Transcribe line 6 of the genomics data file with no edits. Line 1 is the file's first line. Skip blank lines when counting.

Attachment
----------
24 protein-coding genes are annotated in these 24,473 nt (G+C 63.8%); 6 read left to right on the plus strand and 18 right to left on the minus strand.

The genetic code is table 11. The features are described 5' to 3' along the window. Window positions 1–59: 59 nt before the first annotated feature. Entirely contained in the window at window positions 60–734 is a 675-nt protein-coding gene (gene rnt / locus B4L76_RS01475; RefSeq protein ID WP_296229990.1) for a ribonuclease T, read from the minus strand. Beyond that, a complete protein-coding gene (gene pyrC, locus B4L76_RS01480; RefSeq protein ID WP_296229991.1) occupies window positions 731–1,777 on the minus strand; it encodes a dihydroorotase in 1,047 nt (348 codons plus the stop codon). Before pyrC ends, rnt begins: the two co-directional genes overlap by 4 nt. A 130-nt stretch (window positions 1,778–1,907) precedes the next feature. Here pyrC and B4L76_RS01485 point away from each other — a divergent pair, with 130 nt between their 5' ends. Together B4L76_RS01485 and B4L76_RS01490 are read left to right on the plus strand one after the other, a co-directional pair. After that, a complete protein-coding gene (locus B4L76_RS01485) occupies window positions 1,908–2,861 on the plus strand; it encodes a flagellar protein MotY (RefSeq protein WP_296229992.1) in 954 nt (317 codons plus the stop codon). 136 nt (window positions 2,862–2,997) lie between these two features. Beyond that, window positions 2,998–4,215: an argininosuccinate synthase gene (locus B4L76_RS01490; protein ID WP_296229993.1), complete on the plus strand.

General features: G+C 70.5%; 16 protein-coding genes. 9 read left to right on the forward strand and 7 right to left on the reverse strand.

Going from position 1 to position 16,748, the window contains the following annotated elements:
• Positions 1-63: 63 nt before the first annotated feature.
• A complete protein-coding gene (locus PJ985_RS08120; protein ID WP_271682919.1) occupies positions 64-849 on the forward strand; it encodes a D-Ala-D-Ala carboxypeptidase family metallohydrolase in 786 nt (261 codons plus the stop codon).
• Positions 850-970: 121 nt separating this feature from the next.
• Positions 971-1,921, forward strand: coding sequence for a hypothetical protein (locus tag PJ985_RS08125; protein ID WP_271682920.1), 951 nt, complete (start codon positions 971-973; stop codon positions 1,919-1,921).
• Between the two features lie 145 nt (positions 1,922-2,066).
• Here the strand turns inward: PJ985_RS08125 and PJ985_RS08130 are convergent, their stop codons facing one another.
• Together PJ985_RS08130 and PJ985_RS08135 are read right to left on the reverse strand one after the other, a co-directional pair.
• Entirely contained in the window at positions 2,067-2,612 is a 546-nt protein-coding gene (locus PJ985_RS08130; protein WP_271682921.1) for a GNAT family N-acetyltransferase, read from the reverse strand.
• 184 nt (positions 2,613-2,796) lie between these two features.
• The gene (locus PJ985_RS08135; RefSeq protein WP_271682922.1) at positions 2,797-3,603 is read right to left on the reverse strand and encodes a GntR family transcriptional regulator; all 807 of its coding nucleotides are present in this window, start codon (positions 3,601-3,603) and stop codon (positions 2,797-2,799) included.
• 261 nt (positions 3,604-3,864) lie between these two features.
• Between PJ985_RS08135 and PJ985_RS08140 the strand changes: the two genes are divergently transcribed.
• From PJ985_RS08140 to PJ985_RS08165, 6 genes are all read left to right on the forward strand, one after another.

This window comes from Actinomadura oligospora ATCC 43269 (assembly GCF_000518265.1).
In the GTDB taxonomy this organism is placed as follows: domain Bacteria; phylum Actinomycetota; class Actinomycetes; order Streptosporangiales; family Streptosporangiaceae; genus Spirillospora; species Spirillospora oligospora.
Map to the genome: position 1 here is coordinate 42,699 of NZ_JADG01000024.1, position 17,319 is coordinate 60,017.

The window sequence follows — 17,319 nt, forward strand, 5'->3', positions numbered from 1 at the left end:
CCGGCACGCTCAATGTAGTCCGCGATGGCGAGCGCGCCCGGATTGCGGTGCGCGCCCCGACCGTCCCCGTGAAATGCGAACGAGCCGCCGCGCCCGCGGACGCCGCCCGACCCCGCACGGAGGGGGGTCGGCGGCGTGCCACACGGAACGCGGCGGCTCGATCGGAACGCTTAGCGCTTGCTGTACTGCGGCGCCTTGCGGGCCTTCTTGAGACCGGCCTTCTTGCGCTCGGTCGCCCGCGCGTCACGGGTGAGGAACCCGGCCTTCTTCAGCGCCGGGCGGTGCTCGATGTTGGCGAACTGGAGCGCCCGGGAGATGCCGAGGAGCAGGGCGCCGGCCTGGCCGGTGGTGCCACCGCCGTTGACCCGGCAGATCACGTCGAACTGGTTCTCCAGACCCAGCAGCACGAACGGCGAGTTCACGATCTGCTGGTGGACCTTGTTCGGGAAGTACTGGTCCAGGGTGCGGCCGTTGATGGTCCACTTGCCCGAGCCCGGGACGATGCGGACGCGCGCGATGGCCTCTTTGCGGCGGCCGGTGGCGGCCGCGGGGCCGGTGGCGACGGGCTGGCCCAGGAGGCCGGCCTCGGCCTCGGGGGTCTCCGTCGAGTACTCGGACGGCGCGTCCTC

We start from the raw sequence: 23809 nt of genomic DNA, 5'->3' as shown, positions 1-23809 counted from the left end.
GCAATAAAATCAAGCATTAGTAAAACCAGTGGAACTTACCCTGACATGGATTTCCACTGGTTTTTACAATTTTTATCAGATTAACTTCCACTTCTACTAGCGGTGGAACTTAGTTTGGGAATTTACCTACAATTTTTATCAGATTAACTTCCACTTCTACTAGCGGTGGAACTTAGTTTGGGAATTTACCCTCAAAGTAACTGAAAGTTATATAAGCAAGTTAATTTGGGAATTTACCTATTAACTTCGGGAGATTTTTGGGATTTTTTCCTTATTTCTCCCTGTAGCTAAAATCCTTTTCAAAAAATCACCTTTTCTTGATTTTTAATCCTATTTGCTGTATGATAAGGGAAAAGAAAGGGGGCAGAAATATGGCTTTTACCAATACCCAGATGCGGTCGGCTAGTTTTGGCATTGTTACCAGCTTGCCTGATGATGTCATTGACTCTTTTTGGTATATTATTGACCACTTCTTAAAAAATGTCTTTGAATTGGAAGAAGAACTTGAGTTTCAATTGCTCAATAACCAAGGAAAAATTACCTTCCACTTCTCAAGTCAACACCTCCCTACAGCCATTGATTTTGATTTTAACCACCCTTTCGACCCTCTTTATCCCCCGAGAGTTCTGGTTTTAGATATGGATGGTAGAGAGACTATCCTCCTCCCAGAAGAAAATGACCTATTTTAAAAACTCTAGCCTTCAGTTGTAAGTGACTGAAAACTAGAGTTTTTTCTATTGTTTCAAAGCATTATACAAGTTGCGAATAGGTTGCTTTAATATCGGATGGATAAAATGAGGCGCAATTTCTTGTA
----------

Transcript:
• A complete protein-coding gene (locus PJ985_RS08120; protein ID WP_271682919.1) occupies positions 64-849 on the forward strand; it encodes a D-Ala-D-Ala carboxypeptidase family metallohydrolase in 786 nt (261 codons plus the stop codon).